Sunday, 26 July 2009

honey, I'm home

Well, where to start?

I've had 8 hours sleep since Thursday night. My attention span is not at its lengthiest. Please bear with me.

Last time I went to Port Eliot, it was a literary festival and I went alone, yes, alone. I don't know what came over me. I saw the festival advertised somewhere and wanted to see the Tom Hodgkinson who wrote 'How to be free'. I had no expectations and had a fantastic, if solitary time.

This year, I had great company, my neighbour, K, whose sister, K, lives with her husband and family just up the road from the festival. We had a blast, arriving to the amusement of the doorcheck people, Peronis and pretzels in hand.

K is a DofE graduate so, usefully, put my tent up. I arranged the bottle of fizz and the picnic basket. My tent neighbours were a little sniffy about my wheely suitcase and K usefully pointed out that wheely suitcases are, apparently, one of the top ten things NOT to take to a festival. In my defence it doubled up as a table.

After lobster on the lawn, accompanied by a ukulele band, we mooched to the cabaret tent to catch the last of the most dreadful stand up I think I've ever seen. I don't even want to think about it. Perhaps it was me. We were really waiting for the lovely Evan Dando and he turned up just after ten. He played a great set but scuppered my desire to see whether he'd become even more lovely than I think I remember he was. Unfortunately I had a very good view of his fringe and the top of his head, with the lighting reflecting off his guitar, putting his face into deep shade. He played a good set despite the dodgy electrics and eventually gave everyone what they want and did 'It's a shame about Ray'. He then shuffled off the stage a little uncermoniously but the DJ cranked up and all was well.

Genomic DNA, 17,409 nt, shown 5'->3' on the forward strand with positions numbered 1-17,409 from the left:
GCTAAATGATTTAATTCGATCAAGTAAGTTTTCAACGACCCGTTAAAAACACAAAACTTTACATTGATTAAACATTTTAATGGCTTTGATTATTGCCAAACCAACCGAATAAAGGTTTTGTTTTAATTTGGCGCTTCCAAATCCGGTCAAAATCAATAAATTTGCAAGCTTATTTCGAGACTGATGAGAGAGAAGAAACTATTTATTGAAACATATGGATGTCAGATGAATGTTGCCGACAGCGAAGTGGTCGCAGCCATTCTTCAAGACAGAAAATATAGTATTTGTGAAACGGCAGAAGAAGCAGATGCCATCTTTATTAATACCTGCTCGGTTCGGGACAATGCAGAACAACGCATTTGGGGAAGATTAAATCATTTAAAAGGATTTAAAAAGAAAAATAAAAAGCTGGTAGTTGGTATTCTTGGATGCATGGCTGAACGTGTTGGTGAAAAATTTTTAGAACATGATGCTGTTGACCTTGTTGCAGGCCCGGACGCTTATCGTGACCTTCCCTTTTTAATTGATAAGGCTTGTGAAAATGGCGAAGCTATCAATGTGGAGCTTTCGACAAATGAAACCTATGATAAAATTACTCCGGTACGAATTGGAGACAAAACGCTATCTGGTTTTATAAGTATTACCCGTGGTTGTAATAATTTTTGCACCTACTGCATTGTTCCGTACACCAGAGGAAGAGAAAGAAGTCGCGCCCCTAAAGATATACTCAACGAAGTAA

K, K & P went home so I made the effort to dance for a bit. I think I'm a little strange as I really do quite enjoy dancing on my own. Mind you, I like shopping on my own too. And going to the cinema on my own. Fortunately, this does not extend to drinking on my own.

I had a little optical difficulty finding the tent but eventually squished myself onto my self-inflating mattress (not very thick) and wriggled into the sleeping bag (not very long). I slept. Just. I woke up concertinaed into the slope we'd pitched the tent onto as expected.

I had the most expensive cup of tea I've ever had: £15.99 for the stove, £2.35 for the butane canister makes a total of £18.34. Bargain! There was a tricky moment when the stove wouldn't light but I got the hang of it eventually.

Camping is just, so, well, horizontal. I really don't think a person of my stature and age should wriggle on the floor while getting dressed. I need to be able to see what I've put on and adjust accordingly. I was envious all weekend of the effortless dressing of almost every other person at the festival. How do these people make it look, well, so gorgeous? I could do several posts on the fabulousness of the outfits I witnessed although there were some 'try to hard, look at me, I'm at a festival' outfits but that's OK. If you can't look a bit of twerp in a field at the beginning of the summer holidays, when can you?